ChatGPT responds to a question about the ethics of writing lyrics in the style of a famous musician: "There is no clear answer to this question as it depends on various factors such as the specific application, the intended use, and the views of different stakeholders. Some people may argue that AI-generated lyrics in the style of a famous musician could be seen as a form of tribute or a new way for fans to engage with the artist's work. Others may argue that it raises ethical concerns around authorship, intellectual property, and the potential for AI-generated content to be passed off as human-created. Ultimately, whether AI should be allowed to write lyrics in the style of a famous musician would depend on a careful consideration of these and other relevant factors."

BBC / OpenAI

ChatGPT launched last year, and is trained on large amounts of data that enable it to make predictions about how to string words together in a meaningful way.

Students have used it to write essays, programmers have asked it to code websites, and Ryan Reynolds made it script an advert for his mobile phone network.

But the software – and others like it – has raised questions about ethics and copyright.

ChatGPT’s training data includes millions of books, webpages, forum posts and Wikipedia pages, which could conceivably include portions of Nick Cave’s copyrighted output.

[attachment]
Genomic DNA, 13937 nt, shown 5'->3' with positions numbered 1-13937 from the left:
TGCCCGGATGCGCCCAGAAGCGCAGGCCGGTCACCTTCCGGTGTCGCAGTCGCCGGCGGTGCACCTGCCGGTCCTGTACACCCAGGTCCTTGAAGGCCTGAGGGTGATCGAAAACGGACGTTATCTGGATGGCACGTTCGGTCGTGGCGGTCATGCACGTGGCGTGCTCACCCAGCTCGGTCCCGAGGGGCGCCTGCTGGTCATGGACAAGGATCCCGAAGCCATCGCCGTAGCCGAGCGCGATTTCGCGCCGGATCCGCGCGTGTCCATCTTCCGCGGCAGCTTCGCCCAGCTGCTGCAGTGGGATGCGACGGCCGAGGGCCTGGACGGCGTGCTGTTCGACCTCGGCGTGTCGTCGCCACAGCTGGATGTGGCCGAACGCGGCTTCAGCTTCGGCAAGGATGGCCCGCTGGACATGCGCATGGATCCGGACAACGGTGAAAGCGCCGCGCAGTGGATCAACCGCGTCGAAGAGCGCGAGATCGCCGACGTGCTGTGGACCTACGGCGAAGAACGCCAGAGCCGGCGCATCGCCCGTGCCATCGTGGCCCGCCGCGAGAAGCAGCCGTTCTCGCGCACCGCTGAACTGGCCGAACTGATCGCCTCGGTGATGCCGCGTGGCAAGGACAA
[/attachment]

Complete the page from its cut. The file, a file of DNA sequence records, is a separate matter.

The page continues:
But there is no legal protection for songs and lyrics “written in the style of” another artist, unless they directly replicate protected lyrics or passages of music.

“I think courts and our general instinct would say, ‘Well, if an algorithm is only fed Beyoncé songs and the output is a piece of music, it’s a robot,” Meredith Rose, policy counsel at Public Knowledge, told The Verge last year.

“It clearly couldn’t have added anything to this, and there’s nothing original there.”

Jason Allen with a picture of his artwork on a laptop

The Washington Post

The issue was thrust into the spotlight last year when Jason M Allen won an art prize with a work he had created using Midjourney, an artificial intelligence system that produces images from simple text prompts.

“This thing wants our jobs, it’s actively anti-artist”, wrote California-based movie and game concept artist RJ Palmer in a tweet liked more than 25,000 times.

In subsequent posts, he highlighted how well the output of AI systems could imitate living artists. In one case he examined, the AI even attempted to reproduce artists’ signatures.

“Culturally, it just doesn’t seem like it’s going away,” technologist Andy Baio recently told US business magazine Fast Company.

“It may just be a thing that people have to live with. The only way to fight this would be in court, and artists don’t have those kinds of resources.”

However, he added, it is possible that a company like Disney could take AI firms to court and force them to reveal the content their software was trained on – which would ultimately force them to keep their data above board.

Whatever happens, Nick Cave is certain that AI will never capture the raw humanity of his own work.

But he did highlight one line in the AI-generated song that spoke to him.

“‘I’ve got the fire of hell in my eyes’, says the song ‘in the style of Nick Cave’, and that’s kind of true,” he wrote.

“I have got the fire of hell in my eyes – and it’s ChatGPT.”